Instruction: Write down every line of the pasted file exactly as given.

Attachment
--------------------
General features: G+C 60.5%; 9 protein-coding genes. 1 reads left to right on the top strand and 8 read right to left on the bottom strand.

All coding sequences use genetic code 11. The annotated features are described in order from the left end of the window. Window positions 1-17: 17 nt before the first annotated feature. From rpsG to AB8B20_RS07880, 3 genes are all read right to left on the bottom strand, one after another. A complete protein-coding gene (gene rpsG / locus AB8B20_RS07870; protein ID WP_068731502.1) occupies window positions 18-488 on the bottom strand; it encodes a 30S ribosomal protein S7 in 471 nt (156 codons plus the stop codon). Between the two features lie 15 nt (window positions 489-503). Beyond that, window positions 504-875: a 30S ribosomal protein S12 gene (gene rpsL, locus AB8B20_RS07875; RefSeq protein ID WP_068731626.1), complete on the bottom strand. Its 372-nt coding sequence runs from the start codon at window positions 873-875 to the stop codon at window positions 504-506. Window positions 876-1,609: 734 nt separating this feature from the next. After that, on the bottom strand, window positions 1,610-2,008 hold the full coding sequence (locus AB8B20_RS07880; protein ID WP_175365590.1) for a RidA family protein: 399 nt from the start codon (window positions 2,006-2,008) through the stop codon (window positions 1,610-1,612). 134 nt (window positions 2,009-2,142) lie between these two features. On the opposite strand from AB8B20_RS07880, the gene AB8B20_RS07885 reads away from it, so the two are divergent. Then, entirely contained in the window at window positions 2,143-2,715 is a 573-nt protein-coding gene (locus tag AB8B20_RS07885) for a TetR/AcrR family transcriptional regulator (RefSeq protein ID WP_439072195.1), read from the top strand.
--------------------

General features: G+C 60.5%; 9 protein-coding genes. 1 reads left to right on the top strand and 8 read right to left on the bottom strand.

All coding sequences use genetic code 11. The annotated features are described in order from the left end of the window. Window positions 1-17: 17 nt before the first annotated feature. From rpsG to AB8B20_RS07880, 3 genes are all read right to left on the bottom strand, one after another. A complete protein-coding gene (gene rpsG / locus AB8B20_RS07870; protein ID WP_068731502.1) occupies window positions 18-488 on the bottom strand; it encodes a 30S ribosomal protein S7 in 471 nt (156 codons plus the stop codon). Between the two features lie 15 nt (window positions 489-503). Beyond that, window positions 504-875: a 30S ribosomal protein S12 gene (gene rpsL, locus AB8B20_RS07875; RefSeq protein ID WP_068731626.1), complete on the bottom strand. Its 372-nt coding sequence runs from the start codon at window positions 873-875 to the stop codon at window positions 504-506. Window positions 876-1,609: 734 nt separating this feature from the next. After that, on the bottom strand, window positions 1,610-2,008 hold the full coding sequence (locus AB8B20_RS07880; protein ID WP_175365590.1) for a RidA family protein: 399 nt from the start codon (window positions 2,006-2,008) through the stop codon (window positions 1,610-1,612). 134 nt (window positions 2,009-2,142) lie between these two features. On the opposite strand from AB8B20_RS07880, the gene AB8B20_RS07885 reads away from it, so the two are divergent. Then, entirely contained in the window at window positions 2,143-2,715 is a 573-nt protein-coding gene (locus tag AB8B20_RS07885) for a TetR/AcrR family transcriptional regulator (RefSeq protein ID WP_439072195.1), read from the top strand.